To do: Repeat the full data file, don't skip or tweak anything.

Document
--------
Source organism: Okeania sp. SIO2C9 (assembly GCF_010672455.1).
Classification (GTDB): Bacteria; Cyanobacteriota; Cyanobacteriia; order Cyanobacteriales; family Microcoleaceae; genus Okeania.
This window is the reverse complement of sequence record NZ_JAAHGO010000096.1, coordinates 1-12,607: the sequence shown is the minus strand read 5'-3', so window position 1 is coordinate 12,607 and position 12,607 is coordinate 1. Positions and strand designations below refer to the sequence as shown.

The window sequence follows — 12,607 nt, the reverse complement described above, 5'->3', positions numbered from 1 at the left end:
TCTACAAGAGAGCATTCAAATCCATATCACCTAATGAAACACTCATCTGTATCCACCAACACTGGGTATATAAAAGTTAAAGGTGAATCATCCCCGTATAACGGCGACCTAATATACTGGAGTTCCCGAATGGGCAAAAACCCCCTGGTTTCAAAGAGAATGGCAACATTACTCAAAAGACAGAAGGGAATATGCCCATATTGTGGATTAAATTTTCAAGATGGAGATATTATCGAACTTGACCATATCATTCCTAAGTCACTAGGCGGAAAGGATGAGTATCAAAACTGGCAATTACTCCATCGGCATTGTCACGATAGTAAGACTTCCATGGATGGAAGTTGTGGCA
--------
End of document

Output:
Source organism: Okeania sp. SIO2C9 (assembly GCF_010672455.1).
Classification (GTDB): Bacteria; Cyanobacteriota; Cyanobacteriia; order Cyanobacteriales; family Microcoleaceae; genus Okeania.
This window is the reverse complement of sequence record NZ_JAAHGO010000096.1, coordinates 1-12,607: the sequence shown is the minus strand read 5'-3', so window position 1 is coordinate 12,607 and position 12,607 is coordinate 1. Positions and strand designations below refer to the sequence as shown.

The window sequence follows — 12,607 nt, the reverse complement described above, 5'->3', positions numbered from 1 at the left end:
TCTACAAGAGAGCATTCAAATCCATATCACCTAATGAAACACTCATCTGTATCCACCAACACTGGGTATATAAAAGTTAAAGGTGAATCATCCCCGTATAACGGCGACCTAATATACTGGAGTTCCCGAATGGGCAAAAACCCCCTGGTTTCAAAGAGAATGGCAACATTACTCAAAAGACAGAAGGGAATATGCCCATATTGTGGATTAAATTTTCAAGATGGAGATATTATCGAACTTGACCATATCATTCCTAAGTCACTAGGCGGAAAGGATGAGTATCAAAACTGGCAATTACTCCATCGGCATTGTCACGATAGTAAGACTTCCATGGATGGAAGTTGTGGCA